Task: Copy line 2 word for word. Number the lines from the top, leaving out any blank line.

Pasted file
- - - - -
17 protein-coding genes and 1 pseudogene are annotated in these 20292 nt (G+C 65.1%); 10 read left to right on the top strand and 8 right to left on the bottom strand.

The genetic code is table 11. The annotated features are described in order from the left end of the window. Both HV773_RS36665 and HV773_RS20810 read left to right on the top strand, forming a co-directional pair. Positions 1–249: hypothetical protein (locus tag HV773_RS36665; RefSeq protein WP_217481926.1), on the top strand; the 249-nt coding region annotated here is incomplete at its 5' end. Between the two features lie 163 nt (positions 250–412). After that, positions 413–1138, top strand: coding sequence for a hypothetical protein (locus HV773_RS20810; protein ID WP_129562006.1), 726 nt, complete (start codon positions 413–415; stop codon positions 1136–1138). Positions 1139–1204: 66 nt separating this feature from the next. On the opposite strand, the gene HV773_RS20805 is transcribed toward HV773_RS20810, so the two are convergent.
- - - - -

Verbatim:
The genetic code is table 11. The annotated features are described in order from the left end of the window. Both HV773_RS36665 and HV773_RS20810 read left to right on the top strand, forming a co-directional pair. Positions 1–249: hypothetical protein (locus tag HV773_RS36665; RefSeq protein WP_217481926.1), on the top strand; the 249-nt coding region annotated here is incomplete at its 5' end. Between the two features lie 163 nt (positions 250–412). After that, positions 413–1138, top strand: coding sequence for a hypothetical protein (locus HV773_RS20810; protein ID WP_129562006.1), 726 nt, complete (start codon positions 413–415; stop codon positions 1136–1138). Positions 1139–1204: 66 nt separating this feature from the next. On the opposite strand, the gene HV773_RS20805 is transcribed toward HV773_RS20810, so the two are convergent.